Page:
Liz Truss and the tyranny of ‘the markets’

Globalist cliques have far too much power over democratic life.

Brendan O'Neill

Brendan O'Neill
chief political writer

Topics Politics UK

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Britain’s chattering classes have a new hobby: mocking Liz Truss for crazily believing there’s such a thing as ‘the establishment’. They have a hearty chortle every time Truss, famously the most shortlived PM in British history, says ‘deep state’ or ‘the blob’. Why’s she always droning on about a ‘so-called establishment’, wonders that most establishment newspaper, the Guardian? Her new book, Ten Years to Save the West, has caused an epidemic of eye-rolling. Once again, ‘up pops Britain’s shortest-serving prime minister’ to moan about the ‘economic establishment’, says one sniffy review.

In her book, Truss claims the crashing and burning of her 49-day premiership in late 2022 was in large part down to meddling bureaucrats and bankers. As she summed it up in her weird chat with former Trump gopher Steve Bannon, it was the ‘deep state’ with its ‘wokenomics’ that put paid to her position. They loathed her ‘Trussonomics’, she says, particularly because of its tax cuts. And so they briefed against her until her rule became untenable. Here she goes again with her ‘deep-state delusions’, said the Institute for Government this week.

Far be it from me to go out to bat for Ms Truss, far less for ‘Trussonomics’, which was always thin and unconvincing. But the idea that she’s an Icke-like crank merely for mentioning an ‘establishment’ is clearly bunkum. You would think the wet left side of British politics would know this. These people have been churning out stuff for years about ‘the shady network’ that ‘broke our country’ and the ‘unaccountable network of people who wield massive power’ and the ‘shadowy global operation‘ behind Brexit. And yet if a right-winger so much as whispers the word ‘blob’, they’ll yell ‘conspiracy theorist!’. Pot, meet kettle.

What’s more, there’s far more truth to Truss’s story about a globalist revolt against her premiership than there is to the Guardian’s fever dreams about evil billionaires masterminding Brexit from their yachts. Sure, she sometimes overdoes the martyr act, as if she were St Sebastian to the deep state’s Roman archers. And I’m sure that for all its breathless Truss-bashing, the Institute for Government has a point when it says politicians sometimes try to cover up their own failings by insisting they were thwarted by the pesky machine.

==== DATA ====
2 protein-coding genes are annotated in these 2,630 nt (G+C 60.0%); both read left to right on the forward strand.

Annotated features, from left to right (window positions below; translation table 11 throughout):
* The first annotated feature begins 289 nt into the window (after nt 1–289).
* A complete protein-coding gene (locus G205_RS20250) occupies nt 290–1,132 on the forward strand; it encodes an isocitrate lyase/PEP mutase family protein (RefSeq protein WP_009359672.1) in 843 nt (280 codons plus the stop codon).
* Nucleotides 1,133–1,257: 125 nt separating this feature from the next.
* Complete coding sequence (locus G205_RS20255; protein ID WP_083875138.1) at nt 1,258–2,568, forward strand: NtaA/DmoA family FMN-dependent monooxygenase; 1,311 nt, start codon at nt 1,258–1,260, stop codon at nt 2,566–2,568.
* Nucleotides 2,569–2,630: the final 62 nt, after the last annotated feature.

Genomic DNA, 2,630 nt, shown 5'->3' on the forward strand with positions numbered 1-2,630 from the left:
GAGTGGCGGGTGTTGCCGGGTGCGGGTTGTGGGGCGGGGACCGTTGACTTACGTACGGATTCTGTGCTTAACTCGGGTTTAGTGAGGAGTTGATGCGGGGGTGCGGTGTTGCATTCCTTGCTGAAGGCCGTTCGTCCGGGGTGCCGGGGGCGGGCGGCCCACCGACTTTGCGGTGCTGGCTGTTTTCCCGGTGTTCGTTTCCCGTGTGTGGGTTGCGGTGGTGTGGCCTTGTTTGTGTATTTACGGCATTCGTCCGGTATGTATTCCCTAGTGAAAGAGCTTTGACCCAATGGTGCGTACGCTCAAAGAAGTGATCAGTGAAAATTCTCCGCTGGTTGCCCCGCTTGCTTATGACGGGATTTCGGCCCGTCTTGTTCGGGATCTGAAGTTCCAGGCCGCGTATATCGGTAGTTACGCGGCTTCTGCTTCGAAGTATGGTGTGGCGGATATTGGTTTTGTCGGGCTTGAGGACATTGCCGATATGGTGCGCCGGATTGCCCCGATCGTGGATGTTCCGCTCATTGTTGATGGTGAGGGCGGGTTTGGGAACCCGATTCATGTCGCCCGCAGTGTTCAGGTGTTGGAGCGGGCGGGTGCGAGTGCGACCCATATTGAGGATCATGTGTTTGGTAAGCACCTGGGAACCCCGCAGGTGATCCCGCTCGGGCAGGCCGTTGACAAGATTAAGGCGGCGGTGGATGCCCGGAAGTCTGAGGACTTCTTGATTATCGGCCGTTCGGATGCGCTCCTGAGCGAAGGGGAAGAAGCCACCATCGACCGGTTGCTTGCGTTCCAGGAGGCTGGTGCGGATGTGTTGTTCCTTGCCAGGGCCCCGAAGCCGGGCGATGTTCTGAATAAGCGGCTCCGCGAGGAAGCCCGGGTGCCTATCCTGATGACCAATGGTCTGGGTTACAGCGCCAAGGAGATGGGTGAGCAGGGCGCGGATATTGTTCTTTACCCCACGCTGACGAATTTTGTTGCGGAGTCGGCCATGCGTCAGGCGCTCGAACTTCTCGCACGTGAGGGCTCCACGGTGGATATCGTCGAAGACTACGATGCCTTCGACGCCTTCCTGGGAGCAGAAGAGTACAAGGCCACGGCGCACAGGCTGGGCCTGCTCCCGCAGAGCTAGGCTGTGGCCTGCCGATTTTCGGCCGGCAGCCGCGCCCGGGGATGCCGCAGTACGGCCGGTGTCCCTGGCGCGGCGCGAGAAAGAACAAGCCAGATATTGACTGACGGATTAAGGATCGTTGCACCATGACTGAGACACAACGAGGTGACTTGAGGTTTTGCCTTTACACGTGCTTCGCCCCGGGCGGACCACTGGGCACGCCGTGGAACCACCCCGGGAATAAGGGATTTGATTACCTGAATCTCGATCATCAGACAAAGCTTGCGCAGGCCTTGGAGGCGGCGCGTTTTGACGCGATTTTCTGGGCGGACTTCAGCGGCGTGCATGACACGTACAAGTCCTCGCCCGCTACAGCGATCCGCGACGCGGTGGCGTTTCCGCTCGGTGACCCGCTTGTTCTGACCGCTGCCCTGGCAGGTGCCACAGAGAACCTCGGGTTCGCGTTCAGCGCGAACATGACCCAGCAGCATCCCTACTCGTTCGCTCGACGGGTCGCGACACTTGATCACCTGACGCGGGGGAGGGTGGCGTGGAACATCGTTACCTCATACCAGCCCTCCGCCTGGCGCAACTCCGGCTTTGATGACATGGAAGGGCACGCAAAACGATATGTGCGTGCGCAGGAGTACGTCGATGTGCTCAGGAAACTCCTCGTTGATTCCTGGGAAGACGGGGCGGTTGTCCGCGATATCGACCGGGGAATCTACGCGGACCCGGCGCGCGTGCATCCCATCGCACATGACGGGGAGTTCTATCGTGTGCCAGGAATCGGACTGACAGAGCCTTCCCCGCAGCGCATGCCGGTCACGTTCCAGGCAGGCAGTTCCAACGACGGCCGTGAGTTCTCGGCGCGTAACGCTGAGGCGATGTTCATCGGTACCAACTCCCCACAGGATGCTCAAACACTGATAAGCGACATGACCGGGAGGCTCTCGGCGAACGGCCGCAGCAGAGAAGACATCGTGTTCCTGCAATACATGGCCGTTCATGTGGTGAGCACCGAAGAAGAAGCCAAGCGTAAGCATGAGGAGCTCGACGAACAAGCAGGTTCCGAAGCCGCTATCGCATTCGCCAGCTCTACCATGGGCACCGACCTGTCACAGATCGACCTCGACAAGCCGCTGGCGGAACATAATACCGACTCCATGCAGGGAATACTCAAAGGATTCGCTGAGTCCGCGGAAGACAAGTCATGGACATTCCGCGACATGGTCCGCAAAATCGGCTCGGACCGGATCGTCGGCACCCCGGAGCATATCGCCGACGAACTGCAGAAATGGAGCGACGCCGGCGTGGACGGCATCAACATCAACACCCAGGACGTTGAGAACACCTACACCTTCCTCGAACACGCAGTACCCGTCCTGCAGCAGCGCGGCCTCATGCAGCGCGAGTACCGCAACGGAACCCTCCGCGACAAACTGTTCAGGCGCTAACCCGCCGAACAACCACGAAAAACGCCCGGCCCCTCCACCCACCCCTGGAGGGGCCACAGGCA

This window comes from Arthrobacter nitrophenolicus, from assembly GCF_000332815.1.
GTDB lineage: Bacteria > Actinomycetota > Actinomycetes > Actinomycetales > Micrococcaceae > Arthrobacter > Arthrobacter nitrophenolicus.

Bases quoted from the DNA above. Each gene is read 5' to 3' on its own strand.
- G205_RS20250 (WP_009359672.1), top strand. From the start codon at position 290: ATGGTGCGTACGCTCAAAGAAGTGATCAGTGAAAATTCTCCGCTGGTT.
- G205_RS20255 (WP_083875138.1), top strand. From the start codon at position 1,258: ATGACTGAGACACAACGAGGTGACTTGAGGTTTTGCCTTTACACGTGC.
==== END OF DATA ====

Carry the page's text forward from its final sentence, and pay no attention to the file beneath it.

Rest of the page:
And yet it is unquestionably the case that unaccountable actors, sometimes bundled together as ‘the markets’, helped to topple Truss. And we forget this at our peril. She became PM on 6 September 2022, following the ousting of Boris Johnson over the Chris Pincher scandal. She brought in a mini-budget that she promised would be radically free market. It wasn’t, not really, but nonetheless her promise to challenge ‘the Treasury view’, to face down ‘the orthodoxy’ of the economic experts, was enough to get the ancien regime plotting her downfall.

Their knife-wielding was swift and unforgiving. ‘The markets’ went batshit. Global investors in the UK were said to be ‘spooked’ by Truss’s plans. Soon there was a run on sterling. Then the International Monetary Fund issued Truss with what the Guardian called a ‘stunning public rebuke’. It warned of a ‘sustained confidence shock arising from market concerns’ if Truss went ahead with her ‘fiscal strategy’. It was an astonishing intervention into the democratic life of the United Kingdom by globalists based in Washington, DC. Or perhaps I’m also suffering from ‘deep-state delusions’?

Truss was pressured to sack her chancellor, Kwasi Kwarteng, and he was replaced by Jeremy Hunt. Why Hunt? Because he’s a bloodless technocrat who couldn’t spook a horse, never mind global investors. As James Forsyth, then at the Spectator, put it, Hunt was seen as far more likely to be ‘guided’ by ‘institutions of the state’ such as the Treasury, the Bank of England and the Debt Management Office. Shorter version: he’d obey the experts. Not long after, Truss herself stepped down. It was a coup in all but name: a supposedly trouble-making PM elbowed from power by the expert class and suits in DC none of us could name.